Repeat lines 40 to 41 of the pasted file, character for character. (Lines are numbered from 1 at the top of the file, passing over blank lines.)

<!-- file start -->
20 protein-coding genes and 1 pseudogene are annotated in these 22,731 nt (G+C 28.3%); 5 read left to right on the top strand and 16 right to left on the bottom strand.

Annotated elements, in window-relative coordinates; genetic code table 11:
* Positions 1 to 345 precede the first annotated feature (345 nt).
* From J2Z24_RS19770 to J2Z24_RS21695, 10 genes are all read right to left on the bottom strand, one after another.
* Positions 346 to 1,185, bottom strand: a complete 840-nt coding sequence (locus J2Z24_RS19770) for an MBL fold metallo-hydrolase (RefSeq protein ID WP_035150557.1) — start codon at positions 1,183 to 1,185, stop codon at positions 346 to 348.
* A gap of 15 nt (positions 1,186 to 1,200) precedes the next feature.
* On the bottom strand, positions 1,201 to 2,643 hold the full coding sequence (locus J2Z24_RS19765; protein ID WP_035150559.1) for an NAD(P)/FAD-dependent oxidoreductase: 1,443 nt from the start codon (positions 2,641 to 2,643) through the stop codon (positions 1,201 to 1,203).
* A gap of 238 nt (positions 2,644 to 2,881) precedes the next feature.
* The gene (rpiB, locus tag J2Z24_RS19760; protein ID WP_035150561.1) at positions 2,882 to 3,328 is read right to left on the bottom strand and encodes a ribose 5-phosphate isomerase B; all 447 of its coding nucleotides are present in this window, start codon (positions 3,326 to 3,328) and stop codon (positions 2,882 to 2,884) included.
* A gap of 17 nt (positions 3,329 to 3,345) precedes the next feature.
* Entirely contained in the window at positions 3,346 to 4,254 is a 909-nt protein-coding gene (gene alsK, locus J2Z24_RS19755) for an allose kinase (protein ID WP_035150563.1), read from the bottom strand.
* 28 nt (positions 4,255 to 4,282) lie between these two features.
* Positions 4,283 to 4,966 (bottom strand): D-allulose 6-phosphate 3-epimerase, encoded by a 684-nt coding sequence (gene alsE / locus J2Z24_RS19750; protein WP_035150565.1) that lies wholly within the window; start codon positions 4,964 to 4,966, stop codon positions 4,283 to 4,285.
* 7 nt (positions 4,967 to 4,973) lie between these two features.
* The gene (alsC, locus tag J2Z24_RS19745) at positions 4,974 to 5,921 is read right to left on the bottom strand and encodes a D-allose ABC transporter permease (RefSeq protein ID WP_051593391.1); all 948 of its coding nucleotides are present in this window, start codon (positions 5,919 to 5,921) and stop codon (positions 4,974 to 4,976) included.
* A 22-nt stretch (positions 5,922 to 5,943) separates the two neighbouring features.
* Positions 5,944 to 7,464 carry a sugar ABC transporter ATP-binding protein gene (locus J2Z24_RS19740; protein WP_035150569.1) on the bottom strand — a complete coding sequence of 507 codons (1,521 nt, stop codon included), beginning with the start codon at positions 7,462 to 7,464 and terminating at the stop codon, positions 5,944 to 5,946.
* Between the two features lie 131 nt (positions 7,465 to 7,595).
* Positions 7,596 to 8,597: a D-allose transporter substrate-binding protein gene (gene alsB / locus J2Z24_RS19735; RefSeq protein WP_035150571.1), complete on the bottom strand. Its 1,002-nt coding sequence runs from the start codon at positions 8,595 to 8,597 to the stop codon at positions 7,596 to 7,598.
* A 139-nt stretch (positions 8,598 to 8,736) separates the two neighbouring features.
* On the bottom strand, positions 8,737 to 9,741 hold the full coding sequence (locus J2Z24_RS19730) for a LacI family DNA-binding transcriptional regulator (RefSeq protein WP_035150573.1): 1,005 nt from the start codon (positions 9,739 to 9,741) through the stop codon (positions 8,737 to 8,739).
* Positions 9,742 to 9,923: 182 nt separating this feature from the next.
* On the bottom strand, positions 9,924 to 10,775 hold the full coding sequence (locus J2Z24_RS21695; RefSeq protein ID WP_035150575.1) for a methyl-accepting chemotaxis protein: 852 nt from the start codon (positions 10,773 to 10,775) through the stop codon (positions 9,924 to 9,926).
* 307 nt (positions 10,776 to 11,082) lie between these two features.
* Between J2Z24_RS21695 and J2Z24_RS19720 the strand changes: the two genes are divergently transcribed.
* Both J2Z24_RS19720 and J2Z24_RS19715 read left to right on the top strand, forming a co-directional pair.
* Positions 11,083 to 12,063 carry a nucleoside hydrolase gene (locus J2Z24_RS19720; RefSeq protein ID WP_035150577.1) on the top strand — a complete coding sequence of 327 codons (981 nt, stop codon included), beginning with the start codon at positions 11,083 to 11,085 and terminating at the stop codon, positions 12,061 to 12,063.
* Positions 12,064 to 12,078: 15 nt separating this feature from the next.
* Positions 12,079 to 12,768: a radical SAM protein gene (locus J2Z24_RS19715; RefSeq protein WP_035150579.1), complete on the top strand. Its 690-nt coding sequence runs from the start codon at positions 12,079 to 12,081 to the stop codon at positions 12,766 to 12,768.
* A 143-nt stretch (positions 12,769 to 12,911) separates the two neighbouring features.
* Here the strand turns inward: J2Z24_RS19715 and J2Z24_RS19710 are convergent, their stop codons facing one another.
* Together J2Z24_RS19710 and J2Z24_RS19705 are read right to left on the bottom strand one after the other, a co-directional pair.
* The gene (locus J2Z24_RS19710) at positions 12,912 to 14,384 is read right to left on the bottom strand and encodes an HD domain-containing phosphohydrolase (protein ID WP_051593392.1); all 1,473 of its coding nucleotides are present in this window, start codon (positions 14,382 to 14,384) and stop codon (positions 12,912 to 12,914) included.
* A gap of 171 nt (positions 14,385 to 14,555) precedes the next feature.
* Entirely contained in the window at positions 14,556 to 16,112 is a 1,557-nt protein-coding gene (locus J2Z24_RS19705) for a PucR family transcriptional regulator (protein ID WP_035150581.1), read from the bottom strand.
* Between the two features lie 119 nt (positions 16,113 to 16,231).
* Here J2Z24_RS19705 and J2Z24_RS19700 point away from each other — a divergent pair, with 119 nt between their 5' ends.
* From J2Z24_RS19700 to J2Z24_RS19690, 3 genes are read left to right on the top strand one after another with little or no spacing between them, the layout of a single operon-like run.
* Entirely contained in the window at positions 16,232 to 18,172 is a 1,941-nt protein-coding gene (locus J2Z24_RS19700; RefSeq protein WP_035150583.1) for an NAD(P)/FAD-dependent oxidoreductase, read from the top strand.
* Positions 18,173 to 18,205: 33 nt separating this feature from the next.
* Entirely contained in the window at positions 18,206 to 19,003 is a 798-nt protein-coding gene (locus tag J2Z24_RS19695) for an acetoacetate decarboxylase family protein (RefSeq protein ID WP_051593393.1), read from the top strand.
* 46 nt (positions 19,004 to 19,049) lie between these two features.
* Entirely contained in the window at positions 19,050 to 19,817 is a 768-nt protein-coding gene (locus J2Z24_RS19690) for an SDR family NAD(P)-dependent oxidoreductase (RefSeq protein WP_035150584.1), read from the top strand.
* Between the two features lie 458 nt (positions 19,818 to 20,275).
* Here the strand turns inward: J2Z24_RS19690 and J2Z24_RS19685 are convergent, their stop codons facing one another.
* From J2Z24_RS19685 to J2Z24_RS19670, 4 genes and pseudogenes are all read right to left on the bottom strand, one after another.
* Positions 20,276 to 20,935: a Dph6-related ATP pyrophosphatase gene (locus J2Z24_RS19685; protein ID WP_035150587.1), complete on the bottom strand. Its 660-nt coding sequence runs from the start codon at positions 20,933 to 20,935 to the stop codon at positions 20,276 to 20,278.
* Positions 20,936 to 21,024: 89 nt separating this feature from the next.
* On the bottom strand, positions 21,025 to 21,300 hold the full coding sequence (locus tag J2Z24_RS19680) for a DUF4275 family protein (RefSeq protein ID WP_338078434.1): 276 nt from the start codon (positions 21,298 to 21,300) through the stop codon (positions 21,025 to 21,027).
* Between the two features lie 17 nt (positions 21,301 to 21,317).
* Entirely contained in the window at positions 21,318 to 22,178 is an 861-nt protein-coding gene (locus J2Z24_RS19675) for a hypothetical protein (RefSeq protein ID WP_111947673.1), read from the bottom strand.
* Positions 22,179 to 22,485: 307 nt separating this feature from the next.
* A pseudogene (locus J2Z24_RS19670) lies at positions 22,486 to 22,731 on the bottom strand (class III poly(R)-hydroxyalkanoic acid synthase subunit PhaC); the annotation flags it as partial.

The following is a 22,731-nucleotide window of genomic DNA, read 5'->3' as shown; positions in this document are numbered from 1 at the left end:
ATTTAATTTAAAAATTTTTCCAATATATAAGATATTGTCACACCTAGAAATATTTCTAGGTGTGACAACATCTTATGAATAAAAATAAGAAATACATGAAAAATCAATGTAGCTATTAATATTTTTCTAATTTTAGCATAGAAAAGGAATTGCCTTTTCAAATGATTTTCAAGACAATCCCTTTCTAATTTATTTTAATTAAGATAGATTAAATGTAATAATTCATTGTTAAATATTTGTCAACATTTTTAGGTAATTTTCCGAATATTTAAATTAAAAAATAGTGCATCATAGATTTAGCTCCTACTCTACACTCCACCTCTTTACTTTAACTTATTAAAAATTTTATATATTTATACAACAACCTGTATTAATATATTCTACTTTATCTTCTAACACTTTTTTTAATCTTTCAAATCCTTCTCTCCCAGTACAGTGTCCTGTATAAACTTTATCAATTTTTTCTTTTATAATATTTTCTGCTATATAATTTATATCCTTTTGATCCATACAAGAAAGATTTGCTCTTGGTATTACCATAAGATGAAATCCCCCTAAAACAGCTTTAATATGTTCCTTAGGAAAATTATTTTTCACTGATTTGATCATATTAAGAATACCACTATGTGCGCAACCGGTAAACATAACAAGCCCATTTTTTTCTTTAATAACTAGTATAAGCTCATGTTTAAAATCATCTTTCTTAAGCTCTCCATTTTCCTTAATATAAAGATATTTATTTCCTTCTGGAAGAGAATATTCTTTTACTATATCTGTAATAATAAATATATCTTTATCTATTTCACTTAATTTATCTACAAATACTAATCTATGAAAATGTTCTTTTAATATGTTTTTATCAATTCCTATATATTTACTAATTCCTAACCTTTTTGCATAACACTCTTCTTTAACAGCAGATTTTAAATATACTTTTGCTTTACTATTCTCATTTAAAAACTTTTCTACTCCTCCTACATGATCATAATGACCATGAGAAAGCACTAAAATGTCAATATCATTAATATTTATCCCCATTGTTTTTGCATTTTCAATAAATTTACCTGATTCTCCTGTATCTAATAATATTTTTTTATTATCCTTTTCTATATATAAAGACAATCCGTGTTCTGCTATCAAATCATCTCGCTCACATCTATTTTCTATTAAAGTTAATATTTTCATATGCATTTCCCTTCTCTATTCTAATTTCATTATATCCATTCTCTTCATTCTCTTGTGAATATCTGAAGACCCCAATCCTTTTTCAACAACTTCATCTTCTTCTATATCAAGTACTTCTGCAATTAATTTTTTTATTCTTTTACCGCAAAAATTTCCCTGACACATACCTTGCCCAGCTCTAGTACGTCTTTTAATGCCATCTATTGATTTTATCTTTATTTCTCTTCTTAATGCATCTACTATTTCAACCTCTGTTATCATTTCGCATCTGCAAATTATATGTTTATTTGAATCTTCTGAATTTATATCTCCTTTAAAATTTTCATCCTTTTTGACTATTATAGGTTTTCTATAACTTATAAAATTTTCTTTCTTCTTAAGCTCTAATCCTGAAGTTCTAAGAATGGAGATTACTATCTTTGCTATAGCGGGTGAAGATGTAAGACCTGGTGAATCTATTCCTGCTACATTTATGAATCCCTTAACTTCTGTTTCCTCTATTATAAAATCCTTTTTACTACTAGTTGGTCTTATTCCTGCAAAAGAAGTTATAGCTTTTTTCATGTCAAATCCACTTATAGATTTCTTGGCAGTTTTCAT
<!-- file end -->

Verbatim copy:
* Positions 18,173 to 18,205: 33 nt separating this feature from the next.
* Entirely contained in the window at positions 18,206 to 19,003 is a 798-nt protein-coding gene (locus tag J2Z24_RS19695) for an acetoacetate decarboxylase family protein (RefSeq protein ID WP_051593393.1), read from the top strand.